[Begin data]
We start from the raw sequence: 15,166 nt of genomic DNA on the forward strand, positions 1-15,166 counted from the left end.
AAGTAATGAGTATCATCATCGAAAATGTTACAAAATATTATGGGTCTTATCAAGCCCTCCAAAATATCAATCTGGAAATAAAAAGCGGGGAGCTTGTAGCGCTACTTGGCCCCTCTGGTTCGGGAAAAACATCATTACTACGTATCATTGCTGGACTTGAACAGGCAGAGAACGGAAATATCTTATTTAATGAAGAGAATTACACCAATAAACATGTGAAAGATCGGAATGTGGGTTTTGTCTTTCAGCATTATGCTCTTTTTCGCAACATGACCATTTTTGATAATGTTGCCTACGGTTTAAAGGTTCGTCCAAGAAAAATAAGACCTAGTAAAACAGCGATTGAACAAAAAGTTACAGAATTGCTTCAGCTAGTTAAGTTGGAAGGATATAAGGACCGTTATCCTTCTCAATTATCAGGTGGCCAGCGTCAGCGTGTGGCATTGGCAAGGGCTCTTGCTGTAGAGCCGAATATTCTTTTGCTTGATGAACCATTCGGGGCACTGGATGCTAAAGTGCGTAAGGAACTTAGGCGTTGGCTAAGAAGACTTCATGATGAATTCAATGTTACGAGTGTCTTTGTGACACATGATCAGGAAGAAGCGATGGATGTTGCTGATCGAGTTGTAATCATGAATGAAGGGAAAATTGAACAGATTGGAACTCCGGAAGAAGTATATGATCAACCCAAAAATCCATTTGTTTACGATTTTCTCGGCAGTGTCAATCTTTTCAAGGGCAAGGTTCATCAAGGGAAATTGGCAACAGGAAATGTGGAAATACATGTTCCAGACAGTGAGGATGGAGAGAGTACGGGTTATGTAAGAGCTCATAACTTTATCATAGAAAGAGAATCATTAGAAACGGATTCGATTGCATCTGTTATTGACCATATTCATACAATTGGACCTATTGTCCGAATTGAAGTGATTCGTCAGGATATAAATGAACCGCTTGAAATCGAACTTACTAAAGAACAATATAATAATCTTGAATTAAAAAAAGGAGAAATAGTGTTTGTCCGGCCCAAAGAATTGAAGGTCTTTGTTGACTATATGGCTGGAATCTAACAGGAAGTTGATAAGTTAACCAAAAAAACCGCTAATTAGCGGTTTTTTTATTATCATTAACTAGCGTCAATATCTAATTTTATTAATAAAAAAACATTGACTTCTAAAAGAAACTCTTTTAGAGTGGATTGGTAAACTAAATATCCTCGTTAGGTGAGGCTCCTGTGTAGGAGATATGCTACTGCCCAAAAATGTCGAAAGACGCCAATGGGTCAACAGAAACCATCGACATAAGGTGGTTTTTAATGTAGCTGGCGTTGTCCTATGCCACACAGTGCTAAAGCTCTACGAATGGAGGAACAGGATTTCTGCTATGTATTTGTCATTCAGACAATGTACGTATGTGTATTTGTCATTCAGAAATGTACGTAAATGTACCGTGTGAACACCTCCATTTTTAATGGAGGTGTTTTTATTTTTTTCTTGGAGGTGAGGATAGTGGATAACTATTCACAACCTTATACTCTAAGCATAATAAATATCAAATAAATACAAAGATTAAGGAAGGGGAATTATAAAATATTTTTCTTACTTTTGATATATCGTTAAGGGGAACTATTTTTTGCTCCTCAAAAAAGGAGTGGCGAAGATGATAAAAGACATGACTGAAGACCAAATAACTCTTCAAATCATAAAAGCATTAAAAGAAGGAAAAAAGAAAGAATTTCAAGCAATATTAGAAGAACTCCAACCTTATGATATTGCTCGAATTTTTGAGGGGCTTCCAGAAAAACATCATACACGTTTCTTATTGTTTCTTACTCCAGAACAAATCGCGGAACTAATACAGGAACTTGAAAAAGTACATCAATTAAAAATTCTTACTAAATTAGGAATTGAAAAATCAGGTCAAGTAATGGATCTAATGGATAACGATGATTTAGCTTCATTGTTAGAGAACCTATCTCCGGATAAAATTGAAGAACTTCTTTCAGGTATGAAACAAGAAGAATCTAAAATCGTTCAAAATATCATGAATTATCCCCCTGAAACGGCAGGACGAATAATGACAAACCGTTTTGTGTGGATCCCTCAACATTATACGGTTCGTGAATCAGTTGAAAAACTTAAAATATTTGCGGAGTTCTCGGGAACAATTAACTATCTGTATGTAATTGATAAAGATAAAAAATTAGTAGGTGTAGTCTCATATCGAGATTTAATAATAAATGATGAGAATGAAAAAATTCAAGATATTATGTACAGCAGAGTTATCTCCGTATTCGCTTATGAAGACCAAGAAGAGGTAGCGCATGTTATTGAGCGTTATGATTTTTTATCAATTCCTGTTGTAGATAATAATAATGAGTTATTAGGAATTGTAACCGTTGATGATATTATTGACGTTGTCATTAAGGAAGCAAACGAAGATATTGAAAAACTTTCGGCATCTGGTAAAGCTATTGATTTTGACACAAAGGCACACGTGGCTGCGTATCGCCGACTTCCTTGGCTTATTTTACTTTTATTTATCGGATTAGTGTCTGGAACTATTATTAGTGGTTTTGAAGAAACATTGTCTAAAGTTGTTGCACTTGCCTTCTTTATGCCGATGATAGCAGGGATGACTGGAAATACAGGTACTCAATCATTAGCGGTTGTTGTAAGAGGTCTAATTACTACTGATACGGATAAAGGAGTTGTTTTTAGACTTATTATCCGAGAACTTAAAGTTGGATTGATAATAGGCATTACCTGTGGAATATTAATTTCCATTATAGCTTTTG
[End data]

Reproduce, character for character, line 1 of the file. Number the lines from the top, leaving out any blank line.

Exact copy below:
We start from the raw sequence: 15,166 nt of genomic DNA on the forward strand, positions 1-15,166 counted from the left end.